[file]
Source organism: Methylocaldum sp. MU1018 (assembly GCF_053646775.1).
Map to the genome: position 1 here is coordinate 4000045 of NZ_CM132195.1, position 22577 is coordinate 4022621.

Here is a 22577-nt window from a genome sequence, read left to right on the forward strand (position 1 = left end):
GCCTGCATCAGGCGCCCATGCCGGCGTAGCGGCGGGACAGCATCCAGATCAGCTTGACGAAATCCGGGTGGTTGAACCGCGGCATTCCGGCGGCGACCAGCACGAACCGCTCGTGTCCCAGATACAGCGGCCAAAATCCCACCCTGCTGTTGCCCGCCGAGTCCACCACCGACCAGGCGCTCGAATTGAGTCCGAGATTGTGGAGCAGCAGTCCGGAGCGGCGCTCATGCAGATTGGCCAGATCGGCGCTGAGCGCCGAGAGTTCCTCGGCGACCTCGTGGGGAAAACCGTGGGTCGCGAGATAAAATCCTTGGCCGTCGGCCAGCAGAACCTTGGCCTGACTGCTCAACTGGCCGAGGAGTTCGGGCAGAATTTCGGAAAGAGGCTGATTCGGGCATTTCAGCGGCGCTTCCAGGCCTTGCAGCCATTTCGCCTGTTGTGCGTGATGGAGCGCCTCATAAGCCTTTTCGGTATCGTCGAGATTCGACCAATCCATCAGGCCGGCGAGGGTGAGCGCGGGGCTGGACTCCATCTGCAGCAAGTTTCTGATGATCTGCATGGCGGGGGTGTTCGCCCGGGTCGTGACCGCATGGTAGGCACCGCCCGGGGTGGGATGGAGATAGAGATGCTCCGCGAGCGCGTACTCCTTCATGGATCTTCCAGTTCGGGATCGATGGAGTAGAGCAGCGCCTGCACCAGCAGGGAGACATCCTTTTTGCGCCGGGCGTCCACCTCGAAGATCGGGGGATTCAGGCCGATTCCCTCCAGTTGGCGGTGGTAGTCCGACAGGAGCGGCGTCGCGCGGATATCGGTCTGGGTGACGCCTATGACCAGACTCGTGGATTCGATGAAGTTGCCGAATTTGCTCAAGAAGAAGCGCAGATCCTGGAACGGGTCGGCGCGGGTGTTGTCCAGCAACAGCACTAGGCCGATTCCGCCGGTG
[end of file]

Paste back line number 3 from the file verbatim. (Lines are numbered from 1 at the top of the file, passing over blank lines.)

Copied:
Here is a 22577-nt window from a genome sequence, read left to right on the forward strand (position 1 = left end):